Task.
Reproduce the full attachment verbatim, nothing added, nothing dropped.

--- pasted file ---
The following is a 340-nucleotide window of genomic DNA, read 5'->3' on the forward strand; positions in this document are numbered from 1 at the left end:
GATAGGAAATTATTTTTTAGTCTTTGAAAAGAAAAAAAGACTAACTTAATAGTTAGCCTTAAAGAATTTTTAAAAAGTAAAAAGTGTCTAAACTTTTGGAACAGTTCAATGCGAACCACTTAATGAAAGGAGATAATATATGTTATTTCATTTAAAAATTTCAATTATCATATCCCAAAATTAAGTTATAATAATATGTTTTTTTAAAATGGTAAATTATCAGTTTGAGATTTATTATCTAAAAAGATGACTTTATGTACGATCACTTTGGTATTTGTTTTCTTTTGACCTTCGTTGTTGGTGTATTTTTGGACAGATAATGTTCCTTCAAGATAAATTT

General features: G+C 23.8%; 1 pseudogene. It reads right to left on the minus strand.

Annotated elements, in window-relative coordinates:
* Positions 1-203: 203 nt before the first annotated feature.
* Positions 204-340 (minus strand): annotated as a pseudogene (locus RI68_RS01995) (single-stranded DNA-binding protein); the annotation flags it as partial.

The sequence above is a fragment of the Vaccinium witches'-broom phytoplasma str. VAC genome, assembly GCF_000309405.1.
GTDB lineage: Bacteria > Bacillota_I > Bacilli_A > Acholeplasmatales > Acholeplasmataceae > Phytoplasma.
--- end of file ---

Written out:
The following is a 340-nucleotide window of genomic DNA, read 5'->3' on the forward strand; positions in this document are numbered from 1 at the left end:
GATAGGAAATTATTTTTTAGTCTTTGAAAAGAAAAAAAGACTAACTTAATAGTTAGCCTTAAAGAATTTTTAAAAAGTAAAAAGTGTCTAAACTTTTGGAACAGTTCAATGCGAACCACTTAATGAAAGGAGATAATATATGTTATTTCATTTAAAAATTTCAATTATCATATCCCAAAATTAAGTTATAATAATATGTTTTTTTAAAATGGTAAATTATCAGTTTGAGATTTATTATCTAAAAAGATGACTTTATGTACGATCACTTTGGTATTTGTTTTCTTTTGACCTTCGTTGTTGGTGTATTTTTGGACAGATAATGTTCCTTCAAGATAAATTT

General features: G+C 23.8%; 1 pseudogene. It reads right to left on the minus strand.

Annotated elements, in window-relative coordinates:
* Positions 1-203: 203 nt before the first annotated feature.
* Positions 204-340 (minus strand): annotated as a pseudogene (locus RI68_RS01995) (single-stranded DNA-binding protein); the annotation flags it as partial.

The sequence above is a fragment of the Vaccinium witches'-broom phytoplasma str. VAC genome, assembly GCF_000309405.1.
GTDB lineage: Bacteria > Bacillota_I > Bacilli_A > Acholeplasmatales > Acholeplasmataceae > Phytoplasma.